The Supreme Court of Appeal (SCA) handed down its Judgment in an accrual calculation dispute during a divorce, ruling that the trust assets would form part of the couple’s estate for accrual purposes.
However, this decision depends on the time at which the trust was created and the circumstances surrounding its establishment.
According to Wright Rose-Innes, a trust is defined as an arrangement where the trust founder (trustor) transfers ownership of assets to a trust to be managed by trustees for the benefit of trust beneficiaries.
In this case, the husband created a trust and transferred money and property to the trust just before the accrual system finalised their divorce.
The accrual system denotes that what is yours before the marriage remains yours, and what you have earned during the marriage belongs to both of you.
This transfer of assets by the husband sparked a claim that the assets transferred to the trust be included in the calculation.
Facts of the case
Shortly before a divorce proceeding, a husband created a trust with the trustee being his brother and the trust beneficiary his minor child and donated a substantial sum of money to the trust.
The husband argued that the trust had been established for the maintenance of his child and that the amount transferred to the trust would be excluded from the accrual calculation.
The wife argued that this was done to hide assets from the divorce proceedings and to determine the accrual in the respective spousal estates.
Wright Rose-Innes said that in evaluating the allegation that the trust form had been abused by transferring assets to a trust to reduce the value of their estate for accrual purposes, the SCA held that the court was not exempt from investigating such an allegation.
In such an investigation, if confirmed that the trust form had been abused, the court was further empowered to pierce the veneer of the trust and order that the value of its assets be taken into account in calculating the accrual.
The SCA’s Judgment
Wright Rose-Innes reported that the SCA found the husband’s creation of the trust was intended to frustrate his spouse’s accrual claim, which was sufficient grounds to justify the piercing of the trust veneer.
The SCA’s ruling to include the husband’s trust assets as part of his estate and the accrual calculation resulted from the following considerations:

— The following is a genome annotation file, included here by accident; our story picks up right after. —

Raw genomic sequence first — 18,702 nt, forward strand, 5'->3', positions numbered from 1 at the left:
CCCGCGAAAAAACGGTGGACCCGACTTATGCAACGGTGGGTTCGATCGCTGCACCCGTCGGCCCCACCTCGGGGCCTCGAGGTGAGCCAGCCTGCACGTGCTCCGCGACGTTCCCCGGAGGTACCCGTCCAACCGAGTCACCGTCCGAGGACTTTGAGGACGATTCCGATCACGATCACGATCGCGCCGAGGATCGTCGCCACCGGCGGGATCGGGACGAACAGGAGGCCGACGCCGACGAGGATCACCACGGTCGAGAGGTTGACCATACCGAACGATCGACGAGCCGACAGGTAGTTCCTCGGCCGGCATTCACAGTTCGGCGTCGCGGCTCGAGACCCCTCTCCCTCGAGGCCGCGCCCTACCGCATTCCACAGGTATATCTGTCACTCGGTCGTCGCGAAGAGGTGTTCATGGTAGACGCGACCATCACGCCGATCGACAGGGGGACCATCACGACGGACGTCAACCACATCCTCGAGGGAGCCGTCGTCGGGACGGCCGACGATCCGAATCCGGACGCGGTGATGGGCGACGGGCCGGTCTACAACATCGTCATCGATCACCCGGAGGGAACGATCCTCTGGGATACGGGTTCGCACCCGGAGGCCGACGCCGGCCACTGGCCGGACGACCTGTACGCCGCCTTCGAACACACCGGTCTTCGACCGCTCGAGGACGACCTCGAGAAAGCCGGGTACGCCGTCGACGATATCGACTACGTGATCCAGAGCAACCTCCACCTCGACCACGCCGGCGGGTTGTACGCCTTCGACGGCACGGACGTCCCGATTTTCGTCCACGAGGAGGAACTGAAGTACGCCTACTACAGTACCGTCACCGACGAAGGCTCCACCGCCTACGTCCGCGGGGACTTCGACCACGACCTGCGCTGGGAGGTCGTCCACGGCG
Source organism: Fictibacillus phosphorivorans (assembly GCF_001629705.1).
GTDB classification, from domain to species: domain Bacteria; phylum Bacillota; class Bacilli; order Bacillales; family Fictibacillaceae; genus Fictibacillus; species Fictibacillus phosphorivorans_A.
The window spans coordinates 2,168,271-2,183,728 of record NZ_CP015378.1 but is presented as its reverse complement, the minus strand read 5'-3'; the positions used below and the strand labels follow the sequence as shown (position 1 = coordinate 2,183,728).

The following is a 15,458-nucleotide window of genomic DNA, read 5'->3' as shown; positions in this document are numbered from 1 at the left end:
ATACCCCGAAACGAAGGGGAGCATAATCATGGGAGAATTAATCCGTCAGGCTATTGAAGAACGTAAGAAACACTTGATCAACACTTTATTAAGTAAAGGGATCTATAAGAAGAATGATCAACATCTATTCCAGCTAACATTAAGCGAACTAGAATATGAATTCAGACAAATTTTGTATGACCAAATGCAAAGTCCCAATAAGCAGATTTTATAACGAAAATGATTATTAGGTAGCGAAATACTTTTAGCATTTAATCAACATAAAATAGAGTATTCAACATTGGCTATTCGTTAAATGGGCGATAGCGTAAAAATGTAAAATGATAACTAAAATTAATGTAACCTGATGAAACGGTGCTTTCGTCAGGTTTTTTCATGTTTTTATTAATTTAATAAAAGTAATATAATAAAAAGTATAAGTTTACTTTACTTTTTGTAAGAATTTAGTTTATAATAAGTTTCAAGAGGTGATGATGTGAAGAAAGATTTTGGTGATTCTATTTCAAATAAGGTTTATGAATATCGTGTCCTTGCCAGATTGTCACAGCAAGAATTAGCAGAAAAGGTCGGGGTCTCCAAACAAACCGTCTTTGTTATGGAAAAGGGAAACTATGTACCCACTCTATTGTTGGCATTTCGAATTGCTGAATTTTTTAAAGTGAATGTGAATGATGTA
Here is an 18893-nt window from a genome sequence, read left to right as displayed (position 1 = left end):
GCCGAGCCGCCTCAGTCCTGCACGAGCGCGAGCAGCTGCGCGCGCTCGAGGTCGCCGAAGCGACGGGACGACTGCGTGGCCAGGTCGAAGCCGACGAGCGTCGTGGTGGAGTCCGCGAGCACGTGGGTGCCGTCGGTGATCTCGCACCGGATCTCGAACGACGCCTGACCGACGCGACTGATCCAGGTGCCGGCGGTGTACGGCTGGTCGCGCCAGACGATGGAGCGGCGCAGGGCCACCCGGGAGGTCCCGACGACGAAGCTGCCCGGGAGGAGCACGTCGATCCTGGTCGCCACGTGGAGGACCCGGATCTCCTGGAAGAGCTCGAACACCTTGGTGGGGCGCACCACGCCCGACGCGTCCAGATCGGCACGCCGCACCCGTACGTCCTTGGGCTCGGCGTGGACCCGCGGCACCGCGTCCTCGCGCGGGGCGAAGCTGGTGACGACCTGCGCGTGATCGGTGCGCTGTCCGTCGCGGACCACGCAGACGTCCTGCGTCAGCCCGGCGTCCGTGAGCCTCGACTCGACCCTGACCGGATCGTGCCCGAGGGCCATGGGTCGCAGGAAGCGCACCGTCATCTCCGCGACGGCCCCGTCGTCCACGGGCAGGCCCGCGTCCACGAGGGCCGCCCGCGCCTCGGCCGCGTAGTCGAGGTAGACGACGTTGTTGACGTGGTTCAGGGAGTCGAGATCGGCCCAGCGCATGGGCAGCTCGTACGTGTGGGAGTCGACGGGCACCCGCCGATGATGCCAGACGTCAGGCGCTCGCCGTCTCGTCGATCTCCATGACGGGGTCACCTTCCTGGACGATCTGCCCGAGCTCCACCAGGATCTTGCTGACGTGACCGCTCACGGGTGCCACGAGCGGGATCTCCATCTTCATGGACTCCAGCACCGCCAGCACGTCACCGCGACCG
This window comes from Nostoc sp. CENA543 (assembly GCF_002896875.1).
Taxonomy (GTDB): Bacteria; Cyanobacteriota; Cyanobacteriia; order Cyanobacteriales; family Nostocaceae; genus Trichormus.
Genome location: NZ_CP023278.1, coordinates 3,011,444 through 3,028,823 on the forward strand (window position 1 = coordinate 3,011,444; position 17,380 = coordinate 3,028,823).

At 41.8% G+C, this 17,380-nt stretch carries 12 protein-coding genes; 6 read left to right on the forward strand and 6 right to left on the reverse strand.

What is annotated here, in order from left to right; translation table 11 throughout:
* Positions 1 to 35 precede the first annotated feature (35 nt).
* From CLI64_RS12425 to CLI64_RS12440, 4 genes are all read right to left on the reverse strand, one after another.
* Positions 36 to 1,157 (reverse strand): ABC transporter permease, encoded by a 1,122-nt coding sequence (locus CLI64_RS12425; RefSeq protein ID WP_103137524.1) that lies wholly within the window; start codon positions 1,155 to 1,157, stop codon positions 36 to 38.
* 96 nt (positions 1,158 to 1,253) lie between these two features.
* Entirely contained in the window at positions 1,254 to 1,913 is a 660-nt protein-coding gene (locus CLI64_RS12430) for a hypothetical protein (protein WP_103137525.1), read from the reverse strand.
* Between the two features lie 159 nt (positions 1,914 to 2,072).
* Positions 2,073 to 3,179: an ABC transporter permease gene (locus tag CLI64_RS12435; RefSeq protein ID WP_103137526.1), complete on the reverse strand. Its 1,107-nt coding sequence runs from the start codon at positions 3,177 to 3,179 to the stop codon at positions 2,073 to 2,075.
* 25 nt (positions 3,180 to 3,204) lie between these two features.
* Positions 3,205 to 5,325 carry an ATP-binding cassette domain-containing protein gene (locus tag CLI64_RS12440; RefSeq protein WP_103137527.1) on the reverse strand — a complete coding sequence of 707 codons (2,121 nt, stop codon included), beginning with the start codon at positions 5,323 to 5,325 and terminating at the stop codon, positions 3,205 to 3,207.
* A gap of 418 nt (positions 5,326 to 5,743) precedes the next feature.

- The timing of the creation of the trust and donation. The SCA confirmed the importance of this requirement and found that the creation of the trust so close to the divorce was a strong indication that the trust was set up to frustrate the accrual claim.
- The location of the trust. The trust was established offshore, making it more difficult and expensive for the wife to seek to recover assets from the trust, effectively trying to put the trust out of the wife’s reach.
- No consultation beforehand. Given that the parties had a history of consultation on major financial matters and given that the trust was set up for the maintenance of their child, the lack of consultation about the creation of the trust stood at odds with the trust having a legitimate purpose.
- No immediate need for the trust. The husband had purported to create the trust for the maintenance of his child. This argument was confounded by the fact that he was responsible for the maintenance of his child regardless.
The precedent set for similar cases in future
Wright Rose-Innes noted that while the court has the power to pierce the veneer of a trust and include its assets in the calculation of accrual at divorce, this action is highly fact-dependent.
A trust is a legitimate and prominent estate planning tool, and to include such assets in all accrual calculations at divorce would undermine the purpose of a trust.
Wright Rose-Innes added that whether the veneer should be pierced and the trust creation was abused to devalue the other spouse’s claims will depend on each case’s circumstances and require careful consideration of the relevant factors applicable to the formation and use of the trust.